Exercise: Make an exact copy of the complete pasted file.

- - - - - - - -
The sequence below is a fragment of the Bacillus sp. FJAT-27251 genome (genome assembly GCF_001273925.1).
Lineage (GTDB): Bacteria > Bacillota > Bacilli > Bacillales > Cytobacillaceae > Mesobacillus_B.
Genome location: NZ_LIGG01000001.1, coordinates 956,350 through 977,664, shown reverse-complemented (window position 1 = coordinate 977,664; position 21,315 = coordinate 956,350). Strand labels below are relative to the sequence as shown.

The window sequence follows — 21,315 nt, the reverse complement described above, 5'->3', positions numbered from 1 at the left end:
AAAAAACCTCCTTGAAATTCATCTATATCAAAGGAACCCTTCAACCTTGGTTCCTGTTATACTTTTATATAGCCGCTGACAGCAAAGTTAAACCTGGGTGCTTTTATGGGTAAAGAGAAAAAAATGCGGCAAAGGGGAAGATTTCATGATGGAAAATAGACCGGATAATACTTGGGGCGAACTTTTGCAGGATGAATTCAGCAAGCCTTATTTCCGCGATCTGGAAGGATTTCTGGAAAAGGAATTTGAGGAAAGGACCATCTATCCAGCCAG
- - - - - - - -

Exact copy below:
The sequence below is a fragment of the Bacillus sp. FJAT-27251 genome (genome assembly GCF_001273925.1).
Lineage (GTDB): Bacteria > Bacillota > Bacilli > Bacillales > Cytobacillaceae > Mesobacillus_B.
Genome location: NZ_LIGG01000001.1, coordinates 956,350 through 977,664, shown reverse-complemented (window position 1 = coordinate 977,664; position 21,315 = coordinate 956,350). Strand labels below are relative to the sequence as shown.

The window sequence follows — 21,315 nt, the reverse complement described above, 5'->3', positions numbered from 1 at the left end:
AAAAAACCTCCTTGAAATTCATCTATATCAAAGGAACCCTTCAACCTTGGTTCCTGTTATACTTTTATATAGCCGCTGACAGCAAAGTTAAACCTGGGTGCTTTTATGGGTAAAGAGAAAAAAATGCGGCAAAGGGGAAGATTTCATGATGGAAAATAGACCGGATAATACTTGGGGCGAACTTTTGCAGGATGAATTCAGCAAGCCTTATTTCCGCGATCTGGAAGGATTTCTGGAAAAGGAATTTGAGGAAAGGACCATCTATCCAGCCAG